CD28 belongs into group members of a subfamily of costimulatory molecules that are characterized by an extracellular variable immunoglobulin-like domain. Members of this subfamily also include homologous receptors ICOS, CTLA4, PD1, PD1H, and BTLA.[21] Nevertheless, only CD28 is expressed constitutively on mouse T cells, whereas ICOS and CTLA4 are induce by T cells receptor stimulation and in response to cytokines such as IL-2. CD28 and CTLA4 are very homologous and compete for the same ligand – CD80 and CD86.[22] CTLA4 binds CD80 and CD86 always stronger than CD28, which allows CTLA4 to compete with CD28 for ligand and suppress effector T cells responses.[23] But it was shown that CD28 and CTLA4 have opposite effect on the T cells stimulation. CD28 acts as a activator and CTLA4 acts as inhibitor.[24][25] ICOS and CD28 are also closely related genes, but they cannot substitute from one another in function. The opposing roles of CD28 and ICOS compared to CTLA4 cause that these receptors act as a rheostat for the immune response through competitive pro- and anti-inflammatory effects.[26]

As a drug target[edit]

The drug TGN1412, which was produced by the German biotech company TeGenero, and unexpectedly caused multiple organ failure in trials, is a superagonist of CD28. Unfortunately, it is often ignored that the same receptors also exist on cells other than lymphocytes. CD28 has also been found to stimulate eosinophil granulocytes where its ligation with anti-CD28 leads to the release of IL-2, IL4, IL-13 and IFN-γ.[27][28]

It is known that CD28 and CTL4 may be critical regulators autoimmune diseases in mouse model.[29][30] But there is less data from patients on the role of CD28 in human diseases.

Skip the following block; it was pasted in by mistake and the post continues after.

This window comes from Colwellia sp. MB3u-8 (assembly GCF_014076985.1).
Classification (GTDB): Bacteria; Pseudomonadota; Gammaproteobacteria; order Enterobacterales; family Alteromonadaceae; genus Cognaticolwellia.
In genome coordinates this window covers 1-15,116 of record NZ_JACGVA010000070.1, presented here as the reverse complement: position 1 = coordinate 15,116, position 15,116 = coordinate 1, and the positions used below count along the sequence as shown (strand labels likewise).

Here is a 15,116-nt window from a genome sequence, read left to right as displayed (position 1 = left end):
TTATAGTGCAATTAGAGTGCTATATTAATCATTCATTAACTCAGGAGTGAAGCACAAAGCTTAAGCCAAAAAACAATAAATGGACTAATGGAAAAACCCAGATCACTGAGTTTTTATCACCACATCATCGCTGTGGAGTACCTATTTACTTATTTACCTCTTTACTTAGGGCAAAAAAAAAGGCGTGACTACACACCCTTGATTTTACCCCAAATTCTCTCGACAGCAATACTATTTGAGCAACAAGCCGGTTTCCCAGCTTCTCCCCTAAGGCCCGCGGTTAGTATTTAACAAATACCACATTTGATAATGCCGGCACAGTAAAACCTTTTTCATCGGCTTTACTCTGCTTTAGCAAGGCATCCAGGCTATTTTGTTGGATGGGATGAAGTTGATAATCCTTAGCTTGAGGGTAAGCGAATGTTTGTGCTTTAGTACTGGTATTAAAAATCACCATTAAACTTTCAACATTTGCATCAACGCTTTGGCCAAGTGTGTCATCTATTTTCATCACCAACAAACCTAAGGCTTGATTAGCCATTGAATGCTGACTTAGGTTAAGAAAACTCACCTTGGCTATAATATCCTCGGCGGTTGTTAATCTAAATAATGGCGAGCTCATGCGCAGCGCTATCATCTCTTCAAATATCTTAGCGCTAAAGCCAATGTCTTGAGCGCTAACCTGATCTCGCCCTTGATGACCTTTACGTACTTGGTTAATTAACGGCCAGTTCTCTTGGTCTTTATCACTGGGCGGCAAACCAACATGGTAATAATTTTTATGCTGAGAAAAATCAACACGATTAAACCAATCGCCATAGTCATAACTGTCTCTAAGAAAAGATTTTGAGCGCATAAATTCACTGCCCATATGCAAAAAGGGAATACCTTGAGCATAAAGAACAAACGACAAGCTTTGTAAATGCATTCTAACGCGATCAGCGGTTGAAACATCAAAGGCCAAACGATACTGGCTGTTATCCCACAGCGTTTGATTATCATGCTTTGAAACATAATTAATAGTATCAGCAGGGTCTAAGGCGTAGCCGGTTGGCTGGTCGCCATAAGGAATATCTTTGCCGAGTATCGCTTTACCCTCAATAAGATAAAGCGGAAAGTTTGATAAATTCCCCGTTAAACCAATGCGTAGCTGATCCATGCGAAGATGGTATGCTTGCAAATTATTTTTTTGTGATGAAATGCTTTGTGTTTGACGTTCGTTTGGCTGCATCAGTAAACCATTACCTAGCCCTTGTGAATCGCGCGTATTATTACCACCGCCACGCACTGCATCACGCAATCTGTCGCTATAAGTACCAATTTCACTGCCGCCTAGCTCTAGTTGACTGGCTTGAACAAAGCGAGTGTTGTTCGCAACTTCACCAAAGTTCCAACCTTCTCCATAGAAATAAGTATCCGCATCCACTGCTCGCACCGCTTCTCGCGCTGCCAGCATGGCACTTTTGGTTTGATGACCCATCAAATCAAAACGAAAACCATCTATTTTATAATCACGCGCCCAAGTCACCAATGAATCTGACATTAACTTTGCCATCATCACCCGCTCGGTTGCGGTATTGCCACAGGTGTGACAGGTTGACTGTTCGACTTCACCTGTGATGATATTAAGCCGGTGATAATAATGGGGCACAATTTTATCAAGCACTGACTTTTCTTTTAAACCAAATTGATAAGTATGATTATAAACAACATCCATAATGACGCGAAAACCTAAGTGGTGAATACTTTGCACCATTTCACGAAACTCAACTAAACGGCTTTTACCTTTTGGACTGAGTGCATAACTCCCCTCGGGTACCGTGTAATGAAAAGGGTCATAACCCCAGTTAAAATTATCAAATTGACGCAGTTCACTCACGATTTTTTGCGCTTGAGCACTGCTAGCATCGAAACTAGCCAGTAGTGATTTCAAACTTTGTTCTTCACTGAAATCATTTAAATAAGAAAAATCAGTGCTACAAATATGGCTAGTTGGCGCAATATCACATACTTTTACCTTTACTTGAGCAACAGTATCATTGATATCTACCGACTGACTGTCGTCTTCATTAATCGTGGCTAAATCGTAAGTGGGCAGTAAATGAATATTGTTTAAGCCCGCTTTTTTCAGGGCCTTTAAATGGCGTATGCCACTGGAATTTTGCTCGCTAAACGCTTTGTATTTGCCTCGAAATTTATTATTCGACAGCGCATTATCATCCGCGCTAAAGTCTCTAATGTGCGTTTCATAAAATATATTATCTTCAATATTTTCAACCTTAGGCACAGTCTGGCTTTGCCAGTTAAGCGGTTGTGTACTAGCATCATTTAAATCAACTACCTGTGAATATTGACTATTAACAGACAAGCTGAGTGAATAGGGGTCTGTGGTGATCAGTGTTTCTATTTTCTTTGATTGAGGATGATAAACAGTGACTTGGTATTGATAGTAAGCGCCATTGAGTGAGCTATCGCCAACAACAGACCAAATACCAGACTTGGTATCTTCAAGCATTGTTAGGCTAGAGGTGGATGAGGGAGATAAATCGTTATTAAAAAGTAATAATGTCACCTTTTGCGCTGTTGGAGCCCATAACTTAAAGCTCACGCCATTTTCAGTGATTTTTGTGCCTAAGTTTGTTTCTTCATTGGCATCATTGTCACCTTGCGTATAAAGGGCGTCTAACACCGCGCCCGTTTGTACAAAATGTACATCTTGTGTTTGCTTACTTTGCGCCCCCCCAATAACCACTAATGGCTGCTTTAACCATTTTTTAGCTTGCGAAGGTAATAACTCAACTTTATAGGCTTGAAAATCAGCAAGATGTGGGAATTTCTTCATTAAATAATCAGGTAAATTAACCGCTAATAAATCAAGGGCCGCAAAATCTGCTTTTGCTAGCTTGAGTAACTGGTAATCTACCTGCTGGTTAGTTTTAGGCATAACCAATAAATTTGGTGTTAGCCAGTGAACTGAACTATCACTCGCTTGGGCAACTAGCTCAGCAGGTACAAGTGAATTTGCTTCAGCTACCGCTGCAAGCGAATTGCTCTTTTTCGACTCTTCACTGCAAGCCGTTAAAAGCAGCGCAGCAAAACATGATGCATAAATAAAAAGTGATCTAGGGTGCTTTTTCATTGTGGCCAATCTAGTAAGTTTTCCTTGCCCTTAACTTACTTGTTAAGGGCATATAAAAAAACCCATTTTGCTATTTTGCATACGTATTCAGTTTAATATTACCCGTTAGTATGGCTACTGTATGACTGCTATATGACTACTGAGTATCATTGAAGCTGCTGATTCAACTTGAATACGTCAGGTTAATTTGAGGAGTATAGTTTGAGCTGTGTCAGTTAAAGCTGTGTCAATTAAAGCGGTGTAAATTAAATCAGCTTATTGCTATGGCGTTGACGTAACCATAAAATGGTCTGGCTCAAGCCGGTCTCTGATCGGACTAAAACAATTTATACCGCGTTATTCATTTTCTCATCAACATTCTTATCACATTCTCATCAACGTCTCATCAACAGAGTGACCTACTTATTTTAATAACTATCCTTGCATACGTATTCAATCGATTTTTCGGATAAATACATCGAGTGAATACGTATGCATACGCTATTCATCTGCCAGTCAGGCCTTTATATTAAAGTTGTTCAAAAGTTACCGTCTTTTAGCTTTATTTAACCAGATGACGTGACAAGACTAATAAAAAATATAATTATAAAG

Other potential drugs in pre-clinical development are agonist CD28 aptamers with immunostimulatory properties in a mouse tumor model,[31] a monoclonal anti-CD28 Fab´ antibody FR104,[32] or an octapeptide AB103, which prevents CD28 homodimerization.[33]


CD28 has been shown to interact with:

See also[edit]


  1. ^ a b c GRCh38: Ensembl release 89: ENSG00000178562 - Ensembl, May 2017
  2. ^ a b c GRCm38: Ensembl release 89: ENSMUSG00000026012 - Ensembl, May 2017
  3. ^ "Human PubMed Reference:". National Center for Biotechnology Information, U.S. National Library of Medicine.
  4. ^ "Mouse PubMed Reference:". National Center for Biotechnology Information, U.S. National Library of Medicine.
  5. ^ Gray Parkin, Kirstin; Stephan, Robert P.; Apilado, Ron-Gran; Lill-Elghanian, Deborah A.; Lee, Kelvin P.; Saha, Bhaskar; Witte, Pamela L. (2002-09-01). "Expression of CD28 by Bone Marrow Stromal Cells and Its Involvement in B Lymphopoiesis". The Journal of Immunology. 169 (5): 2292–2302. doi:10.4049/jimmunol.169.5.2292. ISSN 0022-1767. PMID 12193694. S2CID 22737782.
  6. ^ Rozanski, Cheryl H.; Arens, Ramon; Carlson, Louise M.; Nair, Jayakumar; Boise, Lawrence H.; Chanan-Khan, Asher A.; Schoenberger, Stephen P.; Lee, Kelvin P. (2011-06-20). "Sustained antibody responses depend on CD28 function in bone marrow–resident plasma cells". Journal of Experimental Medicine. 208 (7): 1435–1446. doi:10.1084/jem.20110040. ISSN 1540-9538. PMC 3135367. PMID 21690252.
  7. ^ Venuprasad, K.; Parab, Pradeep; Prasad, D. V. R.; Sharma, Satyan; Banerjee, Pinaki P.; Deshpande, Manisha; Mitra, Dipendra K.; Pal, Subrata; Bhadra, Ranjan; Mitra, Debashis; Saha, Bhaskar (May 2001). <1536::aid-immu1536>;2-8 "Immunobiology of CD28 expression on human neutrophils. I. CD28 regulates neutrophil migration by modulating CXCR-1 expression". European Journal of Immunology. 31 (5): 1536–1543. doi:10.1002/1521-4141(200105)31:5<1536::aid-immu1536>;2-8. ISSN 0014-2980. PMID 11465111. S2CID 22349635.